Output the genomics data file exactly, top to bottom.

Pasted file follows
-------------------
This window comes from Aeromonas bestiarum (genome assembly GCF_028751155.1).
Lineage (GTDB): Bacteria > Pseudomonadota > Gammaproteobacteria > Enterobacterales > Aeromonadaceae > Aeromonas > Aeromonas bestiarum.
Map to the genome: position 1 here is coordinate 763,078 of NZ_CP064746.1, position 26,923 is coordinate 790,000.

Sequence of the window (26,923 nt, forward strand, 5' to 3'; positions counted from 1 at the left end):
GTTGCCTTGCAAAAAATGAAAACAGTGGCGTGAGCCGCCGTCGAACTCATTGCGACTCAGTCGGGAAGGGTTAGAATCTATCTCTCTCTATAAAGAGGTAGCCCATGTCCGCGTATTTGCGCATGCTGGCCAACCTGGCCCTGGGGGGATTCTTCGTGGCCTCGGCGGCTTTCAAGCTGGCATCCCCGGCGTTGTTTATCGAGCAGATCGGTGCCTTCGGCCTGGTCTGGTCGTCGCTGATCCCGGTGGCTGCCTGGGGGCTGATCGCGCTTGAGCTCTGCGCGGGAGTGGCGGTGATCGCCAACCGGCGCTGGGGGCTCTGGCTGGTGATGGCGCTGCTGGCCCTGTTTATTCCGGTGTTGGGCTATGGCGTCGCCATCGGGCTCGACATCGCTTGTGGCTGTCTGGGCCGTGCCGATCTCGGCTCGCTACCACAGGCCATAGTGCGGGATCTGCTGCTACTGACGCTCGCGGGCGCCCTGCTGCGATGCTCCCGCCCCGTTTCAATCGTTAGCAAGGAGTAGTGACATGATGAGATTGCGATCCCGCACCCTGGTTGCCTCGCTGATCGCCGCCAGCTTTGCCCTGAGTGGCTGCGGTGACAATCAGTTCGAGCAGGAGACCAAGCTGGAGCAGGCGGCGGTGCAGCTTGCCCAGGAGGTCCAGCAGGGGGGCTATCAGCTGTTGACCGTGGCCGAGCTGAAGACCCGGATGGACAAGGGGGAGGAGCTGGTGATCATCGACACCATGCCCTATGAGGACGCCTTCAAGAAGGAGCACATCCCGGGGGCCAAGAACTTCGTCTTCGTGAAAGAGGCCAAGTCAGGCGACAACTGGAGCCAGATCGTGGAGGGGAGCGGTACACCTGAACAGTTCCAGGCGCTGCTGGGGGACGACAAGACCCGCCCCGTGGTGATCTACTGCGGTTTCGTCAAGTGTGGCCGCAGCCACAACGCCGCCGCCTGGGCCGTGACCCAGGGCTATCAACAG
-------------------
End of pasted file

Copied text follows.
This window comes from Aeromonas bestiarum (genome assembly GCF_028751155.1).
Lineage (GTDB): Bacteria > Pseudomonadota > Gammaproteobacteria > Enterobacterales > Aeromonadaceae > Aeromonas > Aeromonas bestiarum.
Map to the genome: position 1 here is coordinate 763,078 of NZ_CP064746.1, position 26,923 is coordinate 790,000.

Sequence of the window (26,923 nt, forward strand, 5' to 3'; positions counted from 1 at the left end):
GTTGCCTTGCAAAAAATGAAAACAGTGGCGTGAGCCGCCGTCGAACTCATTGCGACTCAGTCGGGAAGGGTTAGAATCTATCTCTCTCTATAAAGAGGTAGCCCATGTCCGCGTATTTGCGCATGCTGGCCAACCTGGCCCTGGGGGGATTCTTCGTGGCCTCGGCGGCTTTCAAGCTGGCATCCCCGGCGTTGTTTATCGAGCAGATCGGTGCCTTCGGCCTGGTCTGGTCGTCGCTGATCCCGGTGGCTGCCTGGGGGCTGATCGCGCTTGAGCTCTGCGCGGGAGTGGCGGTGATCGCCAACCGGCGCTGGGGGCTCTGGCTGGTGATGGCGCTGCTGGCCCTGTTTATTCCGGTGTTGGGCTATGGCGTCGCCATCGGGCTCGACATCGCTTGTGGCTGTCTGGGCCGTGCCGATCTCGGCTCGCTACCACAGGCCATAGTGCGGGATCTGCTGCTACTGACGCTCGCGGGCGCCCTGCTGCGATGCTCCCGCCCCGTTTCAATCGTTAGCAAGGAGTAGTGACATGATGAGATTGCGATCCCGCACCCTGGTTGCCTCGCTGATCGCCGCCAGCTTTGCCCTGAGTGGCTGCGGTGACAATCAGTTCGAGCAGGAGACCAAGCTGGAGCAGGCGGCGGTGCAGCTTGCCCAGGAGGTCCAGCAGGGGGGCTATCAGCTGTTGACCGTGGCCGAGCTGAAGACCCGGATGGACAAGGGGGAGGAGCTGGTGATCATCGACACCATGCCCTATGAGGACGCCTTCAAGAAGGAGCACATCCCGGGGGCCAAGAACTTCGTCTTCGTGAAAGAGGCCAAGTCAGGCGACAACTGGAGCCAGATCGTGGAGGGGAGCGGTACACCTGAACAGTTCCAGGCGCTGCTGGGGGACGACAAGACCCGCCCCGTGGTGATCTACTGCGGTTTCGTCAAGTGTGGCCGCAGCCACAACGCCGCCGCCTGGGCCGTGACCCAGGGCTATCAACAG